Typically, I would spend my December popping into local stores and finding the perfect gifts for my friends and family. As the pandemic rages and my anxiety for public places spirals, shopping online is an absolute necessity. I went into Ace Hardware a few days ago to buy a Christmas tree stand and almost had a panic attack because of the crowds. Luckily, many small businesses in Ann Arbor have done a great job adapting to this weird ass time. Curbside pickup and online ordering are available at many of my favorites – Nicola's Books, RoosRoast Coffee, Dear Golden – and solid digital gift options have steadily increased. Unless you live in the middle of nowhere (which, lucky you) the same options are likely also available in your town.
I'm sorry to be another one of those people screaming, "please shop local" but seriously ... I don't want to hear about any of you buying shit on Amazon this year. If something isn't going to arrive on time, who gives a fuck? Do you really need to have a gift on Christmas or during Hanukkah in order for it to feel special? You shouldn't. And anyway, who doesn't love to receive an unexpected treat during the bleak recesses of January? Unless your recipient is an asshole, they shouldn't mind if something takes longer than usual to arrive.
As with last year's guide, I've included a mix of physical and digital gifts that should be perfect for even the most persnickety person on your list. If you're ordering something that isn't going to arrive on time, you could always do something creative, like send the recipient a quick illustration or hand-written note describing the gift. But honestly, what does "late" even mean this year? We're stuck in an incomprehensible vortex that makes time feel like more of an illusion than ever before. Why not lean into it?
Subscriptions - Digital & Print
Digital and print magazines, newsletters, and other memberships are included in this list. Life is much more palatable when I can look forward to something smart and engaging.
- Seventh Row's Film Adventurer Membership - $31.31 for an annual membership. I talk about 7R so much because I love it deeply and want to see it thrive. If you're looking for a real sense of camaraderie amongst fellow film lovers, this is the place! The membership includes a weekly newsletter with curated film selections, access to the podcast archive, a private community for in-depth film discussions, and one free e-book.
- Rue Morgue - $19.99 for an annual digital subscription, $49.95 for print (6-12 issues). This genre magazine is a necessity for any horror fan in your life. While I'm definitely not as hardcore as some fans, I've always enjoyed horror and like to keep up with the most-hyped releases from those in the know.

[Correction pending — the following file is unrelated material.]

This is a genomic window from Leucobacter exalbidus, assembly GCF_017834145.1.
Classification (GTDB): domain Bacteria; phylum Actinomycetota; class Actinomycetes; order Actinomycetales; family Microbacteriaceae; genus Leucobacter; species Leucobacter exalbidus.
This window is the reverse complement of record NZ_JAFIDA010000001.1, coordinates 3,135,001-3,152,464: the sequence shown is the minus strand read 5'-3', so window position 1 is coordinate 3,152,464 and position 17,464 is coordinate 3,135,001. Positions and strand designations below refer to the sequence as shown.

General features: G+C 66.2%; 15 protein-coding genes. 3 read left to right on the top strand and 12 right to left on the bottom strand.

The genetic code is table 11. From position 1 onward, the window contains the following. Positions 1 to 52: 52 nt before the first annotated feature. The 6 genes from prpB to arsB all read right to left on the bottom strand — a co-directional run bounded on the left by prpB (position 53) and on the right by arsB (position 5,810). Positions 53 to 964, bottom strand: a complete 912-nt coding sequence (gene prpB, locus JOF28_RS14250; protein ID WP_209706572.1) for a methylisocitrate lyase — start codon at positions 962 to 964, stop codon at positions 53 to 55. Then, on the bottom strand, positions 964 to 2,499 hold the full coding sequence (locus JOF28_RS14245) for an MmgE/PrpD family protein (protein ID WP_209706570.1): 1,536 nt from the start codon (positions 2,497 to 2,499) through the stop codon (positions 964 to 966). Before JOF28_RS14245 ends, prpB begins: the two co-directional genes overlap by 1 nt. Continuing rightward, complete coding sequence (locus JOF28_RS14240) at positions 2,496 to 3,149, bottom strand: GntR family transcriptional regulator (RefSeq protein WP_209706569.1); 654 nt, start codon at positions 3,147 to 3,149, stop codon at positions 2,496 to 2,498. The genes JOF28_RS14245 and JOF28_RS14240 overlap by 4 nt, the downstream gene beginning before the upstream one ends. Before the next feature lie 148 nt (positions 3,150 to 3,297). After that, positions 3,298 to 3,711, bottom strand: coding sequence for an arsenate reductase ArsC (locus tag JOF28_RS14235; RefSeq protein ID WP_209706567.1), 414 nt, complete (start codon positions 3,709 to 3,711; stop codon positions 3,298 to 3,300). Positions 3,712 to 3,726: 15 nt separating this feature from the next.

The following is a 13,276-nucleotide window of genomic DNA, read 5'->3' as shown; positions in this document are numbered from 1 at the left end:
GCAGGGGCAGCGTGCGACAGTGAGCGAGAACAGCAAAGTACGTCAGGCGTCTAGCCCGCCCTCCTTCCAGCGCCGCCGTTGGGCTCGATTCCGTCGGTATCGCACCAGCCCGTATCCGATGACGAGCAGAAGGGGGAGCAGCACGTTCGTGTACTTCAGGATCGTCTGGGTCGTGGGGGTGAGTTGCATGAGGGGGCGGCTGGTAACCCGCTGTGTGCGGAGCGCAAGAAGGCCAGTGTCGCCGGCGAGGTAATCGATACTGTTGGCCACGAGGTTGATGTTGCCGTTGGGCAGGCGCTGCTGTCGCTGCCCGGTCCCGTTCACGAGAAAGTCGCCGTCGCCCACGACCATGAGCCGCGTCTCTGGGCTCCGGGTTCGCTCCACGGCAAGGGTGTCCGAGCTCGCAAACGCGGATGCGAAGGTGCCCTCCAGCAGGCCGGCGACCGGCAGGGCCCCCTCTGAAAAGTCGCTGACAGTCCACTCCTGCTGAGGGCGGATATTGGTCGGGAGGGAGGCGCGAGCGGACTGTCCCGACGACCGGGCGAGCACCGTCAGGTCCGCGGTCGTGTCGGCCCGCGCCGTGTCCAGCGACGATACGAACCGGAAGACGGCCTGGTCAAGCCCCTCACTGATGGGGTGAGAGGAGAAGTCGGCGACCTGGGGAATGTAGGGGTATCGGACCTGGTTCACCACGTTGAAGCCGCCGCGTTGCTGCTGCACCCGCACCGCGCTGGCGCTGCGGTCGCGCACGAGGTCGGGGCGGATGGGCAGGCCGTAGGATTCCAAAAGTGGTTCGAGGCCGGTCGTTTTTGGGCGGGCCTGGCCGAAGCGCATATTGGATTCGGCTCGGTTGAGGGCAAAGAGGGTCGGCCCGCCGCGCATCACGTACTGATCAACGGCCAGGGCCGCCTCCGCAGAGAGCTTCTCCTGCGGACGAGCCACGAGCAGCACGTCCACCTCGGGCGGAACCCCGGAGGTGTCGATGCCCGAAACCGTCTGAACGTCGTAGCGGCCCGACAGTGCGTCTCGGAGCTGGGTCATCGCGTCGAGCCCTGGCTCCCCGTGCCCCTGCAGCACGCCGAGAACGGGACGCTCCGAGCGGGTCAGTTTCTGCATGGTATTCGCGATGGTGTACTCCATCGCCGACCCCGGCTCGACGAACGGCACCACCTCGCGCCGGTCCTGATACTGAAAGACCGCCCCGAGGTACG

- Bitch Magazine - $34.99 for an annual print subscription (4 issues). My friend Sydney got me a subscription for my birthday this year and I am loving it so far. Bitch doesn't focus solely on film, but "aims to put a lucid, balanced face on feminism for all kinds of folks, including people who aren’t really aware that feminism refers to more than women who don’t want to shave their legs, or simply getting more women into positions of power."
- Hunter Harris' Newsletter - $50 for an annual digital subscription. Full-disclosure: I've only done the free version so far. I just quit my full-time job and need to be more frugal for a few months while I figure out my shit; however, I love Harris' writing and plan to support her when it's financially feasible. This pandemic has been weird for everyone, but even more so for those in creative fields. If you're lucky enough to have a stable job, find a writer you love and prove it to them with money.
- Samantha Irby's Newsletter - $50 for an annual subscription. Irby sends out a hilarious daily-ish newsletter where she writes about whatever she wants, which includes a "Judge Mathis" deep-dive. As someone who grew up watching all of the judge shows with my grandma, this shit brings me back.
You can never go wrong with buying someone a book, even if they currently have a huge stack of unread material taunting them on the daily. Call a local bookstore in the recipient's area to see if these are available or can be ordered.
- "This Was Hollywood" by Carla Valderrama - $29. This book (and its corresponding IG) have brought me so much joy during the pandemic. It is meticulously researched, beautiful to look at, and full of history that I was entirely unfamiliar with before reading. For example, do you know about Puzzums, "the cat who conquered Hollywood?" The section on the 1937 "A Star is Born" is another highlight.